I own some ImmunoGen (IMGN) and some Juno Therapeutics (JUNO), both of which are small (under 1%) parts of my portfolio, since they are development-stage companies.
Yesterday I had my article on ImmunoGen published at Seeking Alpha:
ImmunoGen Oversold Despite Strong Pipeline
Yesterday Juno announced it had a trial suspended due to the deaths of 2 cancer patients. I had talked about that risk in my earlier Seeking Alpha article:
Juno Therapeutics: Celgene Partnership and CAR-T Pipeline Value
In one sense the market is overreacting to the news, but then Juno has quite a high market capitalization for a company that does not have approvable Phase 3 results for a therapy yet ($3 billion today, $4 billion yesterday).
ImmunoGen has a very small market cap, just above its cash balances, as I explained in my article. While considerable risk is certainly involved, the bounce to the small cap should be much bigger, if a therapy is approved, than the bounce to a company that already has success figured into its larger cap.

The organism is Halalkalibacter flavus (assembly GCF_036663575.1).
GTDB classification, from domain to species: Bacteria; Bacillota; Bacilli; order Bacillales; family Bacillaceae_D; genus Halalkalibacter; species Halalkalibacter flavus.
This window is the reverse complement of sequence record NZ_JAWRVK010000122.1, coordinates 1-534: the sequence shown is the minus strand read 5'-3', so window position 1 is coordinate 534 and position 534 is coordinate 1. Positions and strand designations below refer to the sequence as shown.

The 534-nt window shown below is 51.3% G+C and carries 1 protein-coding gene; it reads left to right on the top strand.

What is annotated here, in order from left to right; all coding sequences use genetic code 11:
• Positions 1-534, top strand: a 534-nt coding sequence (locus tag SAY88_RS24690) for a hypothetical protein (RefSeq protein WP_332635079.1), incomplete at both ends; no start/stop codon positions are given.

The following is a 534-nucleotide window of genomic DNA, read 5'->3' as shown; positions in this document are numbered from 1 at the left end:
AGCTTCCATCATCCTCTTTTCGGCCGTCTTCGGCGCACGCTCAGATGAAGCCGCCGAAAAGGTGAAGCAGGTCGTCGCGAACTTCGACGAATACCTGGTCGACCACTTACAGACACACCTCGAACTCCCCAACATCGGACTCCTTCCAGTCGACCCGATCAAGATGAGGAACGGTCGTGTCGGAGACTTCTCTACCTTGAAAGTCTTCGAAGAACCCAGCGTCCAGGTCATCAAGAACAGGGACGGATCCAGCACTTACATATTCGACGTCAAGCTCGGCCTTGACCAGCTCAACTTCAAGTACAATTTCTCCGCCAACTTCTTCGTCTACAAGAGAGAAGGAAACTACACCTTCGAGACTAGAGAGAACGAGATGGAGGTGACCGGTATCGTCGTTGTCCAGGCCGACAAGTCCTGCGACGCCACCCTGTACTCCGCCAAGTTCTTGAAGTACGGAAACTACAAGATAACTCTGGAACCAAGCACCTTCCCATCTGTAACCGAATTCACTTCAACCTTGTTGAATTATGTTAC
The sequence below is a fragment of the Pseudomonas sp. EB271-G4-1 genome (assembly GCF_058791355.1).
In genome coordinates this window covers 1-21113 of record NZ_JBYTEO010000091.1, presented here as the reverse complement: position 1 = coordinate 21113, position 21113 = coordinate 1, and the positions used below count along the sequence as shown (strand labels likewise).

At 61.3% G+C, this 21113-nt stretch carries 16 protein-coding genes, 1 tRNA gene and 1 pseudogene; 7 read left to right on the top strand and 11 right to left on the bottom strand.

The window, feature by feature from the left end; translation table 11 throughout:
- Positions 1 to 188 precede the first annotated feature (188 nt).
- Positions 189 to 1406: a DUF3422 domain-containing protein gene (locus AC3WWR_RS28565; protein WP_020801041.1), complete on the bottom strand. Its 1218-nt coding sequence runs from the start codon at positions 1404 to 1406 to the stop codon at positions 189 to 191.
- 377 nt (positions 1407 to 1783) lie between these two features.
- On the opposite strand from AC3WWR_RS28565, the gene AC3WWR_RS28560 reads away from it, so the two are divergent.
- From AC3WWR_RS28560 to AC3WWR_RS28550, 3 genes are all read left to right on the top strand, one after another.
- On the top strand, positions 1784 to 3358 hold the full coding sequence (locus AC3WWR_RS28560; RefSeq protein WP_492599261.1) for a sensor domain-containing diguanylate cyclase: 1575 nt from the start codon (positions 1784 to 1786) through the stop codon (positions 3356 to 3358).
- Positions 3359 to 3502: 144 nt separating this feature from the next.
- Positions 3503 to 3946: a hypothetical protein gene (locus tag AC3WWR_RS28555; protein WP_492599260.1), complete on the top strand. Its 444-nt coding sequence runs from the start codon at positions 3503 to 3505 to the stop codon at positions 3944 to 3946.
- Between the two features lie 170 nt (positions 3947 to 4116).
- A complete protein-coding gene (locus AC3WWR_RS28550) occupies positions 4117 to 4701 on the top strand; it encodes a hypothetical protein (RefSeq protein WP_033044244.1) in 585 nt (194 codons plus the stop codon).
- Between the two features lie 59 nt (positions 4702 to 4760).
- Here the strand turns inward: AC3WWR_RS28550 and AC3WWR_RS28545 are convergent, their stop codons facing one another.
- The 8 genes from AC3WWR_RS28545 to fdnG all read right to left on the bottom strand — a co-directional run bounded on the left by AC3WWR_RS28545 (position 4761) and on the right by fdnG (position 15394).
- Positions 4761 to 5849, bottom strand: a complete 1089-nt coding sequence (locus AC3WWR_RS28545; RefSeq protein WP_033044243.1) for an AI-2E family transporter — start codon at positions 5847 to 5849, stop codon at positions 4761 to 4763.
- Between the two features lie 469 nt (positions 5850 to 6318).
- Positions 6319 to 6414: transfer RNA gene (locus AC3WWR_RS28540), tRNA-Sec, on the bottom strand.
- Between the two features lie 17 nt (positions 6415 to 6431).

Most of my portfolio is in large cap biotechs that have large cash flows and extensive pipelines, like Gilead (GILD), Amgen (AMGN), Biogen (BIIB) and Celgene (CELG).
I own quite a few small cap and even nano-cap stocks, but only one makes up a substantial part of my portfolio at present, Inovio (INO). That is because I bought a lot of INO cheap before other investors discovered it. I am of course hoping ImmunoGen will give my portfolio a similar boost. But keep in mind it took years for INO to get to where it is today.
My typical investment horizon is 3 to 5 years. Most investors, whether individuals or institutions, don't seem to be able to think that far ahead. It works for me.
You can see all my business writing at www.openicon.com